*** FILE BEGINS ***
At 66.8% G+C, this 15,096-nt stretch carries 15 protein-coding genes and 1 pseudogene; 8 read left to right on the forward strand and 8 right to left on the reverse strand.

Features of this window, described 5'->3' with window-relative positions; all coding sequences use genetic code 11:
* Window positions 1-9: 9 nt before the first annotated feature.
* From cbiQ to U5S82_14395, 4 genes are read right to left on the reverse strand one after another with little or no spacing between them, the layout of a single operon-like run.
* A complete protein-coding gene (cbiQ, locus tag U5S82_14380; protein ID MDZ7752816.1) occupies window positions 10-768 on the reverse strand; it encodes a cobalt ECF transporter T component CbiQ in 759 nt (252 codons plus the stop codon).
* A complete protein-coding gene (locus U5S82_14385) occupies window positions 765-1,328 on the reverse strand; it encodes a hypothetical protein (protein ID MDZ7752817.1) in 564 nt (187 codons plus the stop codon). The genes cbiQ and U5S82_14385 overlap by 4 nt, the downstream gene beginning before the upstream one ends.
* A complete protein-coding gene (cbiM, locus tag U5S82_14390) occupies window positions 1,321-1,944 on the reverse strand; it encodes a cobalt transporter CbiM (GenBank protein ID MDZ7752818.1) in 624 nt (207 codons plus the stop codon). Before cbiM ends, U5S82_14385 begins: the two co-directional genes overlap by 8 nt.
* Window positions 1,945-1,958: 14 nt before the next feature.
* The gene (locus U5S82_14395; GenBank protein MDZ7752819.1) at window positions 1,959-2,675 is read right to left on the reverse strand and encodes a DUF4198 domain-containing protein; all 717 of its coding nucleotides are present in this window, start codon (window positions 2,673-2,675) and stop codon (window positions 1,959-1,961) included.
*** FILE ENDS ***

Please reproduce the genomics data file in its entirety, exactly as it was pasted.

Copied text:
At 66.8% G+C, this 15,096-nt stretch carries 15 protein-coding genes and 1 pseudogene; 8 read left to right on the forward strand and 8 right to left on the reverse strand.

Features of this window, described 5'->3' with window-relative positions; all coding sequences use genetic code 11:
* Window positions 1-9: 9 nt before the first annotated feature.
* From cbiQ to U5S82_14395, 4 genes are read right to left on the reverse strand one after another with little or no spacing between them, the layout of a single operon-like run.
* A complete protein-coding gene (cbiQ, locus tag U5S82_14380; protein ID MDZ7752816.1) occupies window positions 10-768 on the reverse strand; it encodes a cobalt ECF transporter T component CbiQ in 759 nt (252 codons plus the stop codon).
* A complete protein-coding gene (locus U5S82_14385) occupies window positions 765-1,328 on the reverse strand; it encodes a hypothetical protein (protein ID MDZ7752817.1) in 564 nt (187 codons plus the stop codon). The genes cbiQ and U5S82_14385 overlap by 4 nt, the downstream gene beginning before the upstream one ends.
* A complete protein-coding gene (cbiM, locus tag U5S82_14390) occupies window positions 1,321-1,944 on the reverse strand; it encodes a cobalt transporter CbiM (GenBank protein ID MDZ7752818.1) in 624 nt (207 codons plus the stop codon). Before cbiM ends, U5S82_14385 begins: the two co-directional genes overlap by 8 nt.
* Window positions 1,945-1,958: 14 nt before the next feature.
* The gene (locus U5S82_14395; GenBank protein MDZ7752819.1) at window positions 1,959-2,675 is read right to left on the reverse strand and encodes a DUF4198 domain-containing protein; all 717 of its coding nucleotides are present in this window, start codon (window positions 2,673-2,675) and stop codon (window positions 1,959-1,961) included.